The Plumed Guineafowl, also known as the Crested Guineafowl, is a bird species belonging to the Numididae family. This bird is native to Sub-Saharan Africa, where it can be found in a broad range of habitats, including woodlands, savannas, and grasslands.
One of the most striking features of the Plumed Guineafowl is the tuft of feathers on its head that forms a crest. The crest, which consists of black and white feathers, can be raised or lowered depending on the bird's mood. In addition to its crest, the Plumed Guineafowl has a distinctive blue skin patch around its eyes and red skin around its beak.
This bird is generally medium-sized, with males weighing around 1.1 kg and females around 0.9 kg. The Plumed Guineafowl is predominantly a ground-dwelling bird, but it can also fly for short distances. These birds are social creatures, often found in groups of up to thirty individuals. They are ground-nesters, which means that they build their nests on the ground and lay their eggs there. The eggs are incubated by both parents and usually hatch after 24-27 days.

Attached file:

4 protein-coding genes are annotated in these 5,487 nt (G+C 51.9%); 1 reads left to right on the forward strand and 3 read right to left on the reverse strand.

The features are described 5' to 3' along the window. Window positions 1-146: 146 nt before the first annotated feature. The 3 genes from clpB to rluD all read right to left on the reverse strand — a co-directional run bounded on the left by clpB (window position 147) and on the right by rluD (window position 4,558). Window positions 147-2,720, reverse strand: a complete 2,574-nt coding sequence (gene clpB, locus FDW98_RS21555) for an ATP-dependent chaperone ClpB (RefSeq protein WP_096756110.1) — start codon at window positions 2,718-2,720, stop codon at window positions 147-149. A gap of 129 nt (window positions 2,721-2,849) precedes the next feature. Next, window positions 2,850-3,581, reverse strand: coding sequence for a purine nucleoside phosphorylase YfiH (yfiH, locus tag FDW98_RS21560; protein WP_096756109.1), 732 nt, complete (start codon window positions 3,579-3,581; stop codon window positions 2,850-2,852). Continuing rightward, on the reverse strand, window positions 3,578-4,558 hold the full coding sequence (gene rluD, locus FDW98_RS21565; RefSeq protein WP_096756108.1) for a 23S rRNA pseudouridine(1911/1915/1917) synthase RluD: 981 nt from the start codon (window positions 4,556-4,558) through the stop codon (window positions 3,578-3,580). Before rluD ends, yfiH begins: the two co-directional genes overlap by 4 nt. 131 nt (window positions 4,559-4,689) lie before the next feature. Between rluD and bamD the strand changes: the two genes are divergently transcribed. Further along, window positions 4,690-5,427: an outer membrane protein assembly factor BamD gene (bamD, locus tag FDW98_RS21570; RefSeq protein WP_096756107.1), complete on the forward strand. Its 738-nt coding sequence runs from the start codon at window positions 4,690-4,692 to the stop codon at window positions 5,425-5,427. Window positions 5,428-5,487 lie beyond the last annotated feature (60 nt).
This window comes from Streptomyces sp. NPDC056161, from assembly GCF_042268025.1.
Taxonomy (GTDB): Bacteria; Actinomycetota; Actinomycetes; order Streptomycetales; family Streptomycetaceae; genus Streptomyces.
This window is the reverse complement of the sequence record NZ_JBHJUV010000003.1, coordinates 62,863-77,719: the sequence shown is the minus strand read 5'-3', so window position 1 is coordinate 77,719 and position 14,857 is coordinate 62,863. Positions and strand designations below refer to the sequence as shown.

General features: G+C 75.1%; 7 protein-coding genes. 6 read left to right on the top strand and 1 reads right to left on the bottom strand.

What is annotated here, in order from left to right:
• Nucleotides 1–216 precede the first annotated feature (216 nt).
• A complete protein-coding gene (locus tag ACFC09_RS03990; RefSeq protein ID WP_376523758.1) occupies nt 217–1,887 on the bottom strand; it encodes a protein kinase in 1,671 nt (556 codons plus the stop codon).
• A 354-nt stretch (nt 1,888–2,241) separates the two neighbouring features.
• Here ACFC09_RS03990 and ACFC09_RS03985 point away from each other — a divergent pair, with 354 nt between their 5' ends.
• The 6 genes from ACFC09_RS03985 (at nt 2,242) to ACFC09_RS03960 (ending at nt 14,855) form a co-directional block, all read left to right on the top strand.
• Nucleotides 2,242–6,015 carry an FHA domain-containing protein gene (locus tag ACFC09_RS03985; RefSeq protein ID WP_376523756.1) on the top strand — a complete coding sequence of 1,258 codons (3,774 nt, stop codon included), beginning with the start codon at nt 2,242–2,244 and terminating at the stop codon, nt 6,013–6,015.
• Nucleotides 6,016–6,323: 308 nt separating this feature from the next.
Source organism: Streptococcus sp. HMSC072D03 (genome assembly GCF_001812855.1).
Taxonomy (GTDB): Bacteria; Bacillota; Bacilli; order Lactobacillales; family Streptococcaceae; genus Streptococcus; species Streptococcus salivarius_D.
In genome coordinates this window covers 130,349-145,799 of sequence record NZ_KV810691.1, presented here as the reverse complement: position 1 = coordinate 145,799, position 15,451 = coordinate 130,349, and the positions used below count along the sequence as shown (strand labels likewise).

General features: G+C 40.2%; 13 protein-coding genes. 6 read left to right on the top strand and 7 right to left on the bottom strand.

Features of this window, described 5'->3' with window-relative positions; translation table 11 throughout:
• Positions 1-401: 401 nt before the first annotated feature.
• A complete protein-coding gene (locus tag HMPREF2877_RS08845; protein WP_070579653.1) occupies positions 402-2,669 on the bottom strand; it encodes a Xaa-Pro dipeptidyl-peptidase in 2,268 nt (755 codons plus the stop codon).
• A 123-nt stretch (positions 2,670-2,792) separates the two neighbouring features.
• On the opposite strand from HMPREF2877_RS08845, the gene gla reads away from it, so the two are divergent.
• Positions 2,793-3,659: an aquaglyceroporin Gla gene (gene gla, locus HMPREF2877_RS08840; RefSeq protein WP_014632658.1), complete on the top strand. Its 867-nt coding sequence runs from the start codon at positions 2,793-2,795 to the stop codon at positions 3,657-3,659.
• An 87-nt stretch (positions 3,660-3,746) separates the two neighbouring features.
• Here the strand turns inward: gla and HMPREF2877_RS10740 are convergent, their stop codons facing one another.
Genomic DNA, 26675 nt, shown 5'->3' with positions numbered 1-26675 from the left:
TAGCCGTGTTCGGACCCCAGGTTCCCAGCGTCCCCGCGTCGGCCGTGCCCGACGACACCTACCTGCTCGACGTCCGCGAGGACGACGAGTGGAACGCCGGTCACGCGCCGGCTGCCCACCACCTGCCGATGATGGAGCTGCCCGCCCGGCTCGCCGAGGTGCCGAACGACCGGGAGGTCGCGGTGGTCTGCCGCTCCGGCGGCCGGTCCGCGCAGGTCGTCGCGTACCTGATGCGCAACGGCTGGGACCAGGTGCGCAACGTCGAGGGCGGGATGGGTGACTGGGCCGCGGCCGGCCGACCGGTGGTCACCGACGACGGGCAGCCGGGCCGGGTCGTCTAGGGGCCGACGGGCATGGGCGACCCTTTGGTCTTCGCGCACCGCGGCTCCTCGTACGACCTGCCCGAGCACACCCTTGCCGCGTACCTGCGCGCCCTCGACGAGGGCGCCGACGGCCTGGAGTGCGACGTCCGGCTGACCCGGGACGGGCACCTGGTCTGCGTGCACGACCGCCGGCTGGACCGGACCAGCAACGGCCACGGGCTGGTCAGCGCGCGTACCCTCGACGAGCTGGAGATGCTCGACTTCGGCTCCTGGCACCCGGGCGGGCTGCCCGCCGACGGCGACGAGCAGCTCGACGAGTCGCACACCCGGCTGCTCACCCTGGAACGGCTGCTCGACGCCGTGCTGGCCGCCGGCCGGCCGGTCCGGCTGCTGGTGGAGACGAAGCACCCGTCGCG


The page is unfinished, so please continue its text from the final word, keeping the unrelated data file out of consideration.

The Plumed Guineafowl is an omnivore, feeding on a variety of foods, including insects, seeds, fruits, and small animals. This bird is an important prey species for predators such as lions, hyenas, and eagles. Interestingly, they have a habit of taking dust baths to keep their feathers clean, which is quite a unique behavior.
Unfortunately, the Plumed Guineafowl faces several threats in the wild, including habitat loss due to the conversion of natural areas to agricultural land, hunting, and the introduction of non-native predators such as feral cats and rats. As a result, this bird has been listed as near threatened by the International Union for Conservation of Nature (IUCN).
Overall, the Plumed Guineafowl is a fascinating and unique bird species that adds to the beauty and diversity of Africa's wildlife. Efforts are needed to protect this bird and its habitat to ensure its survival for future generations to come.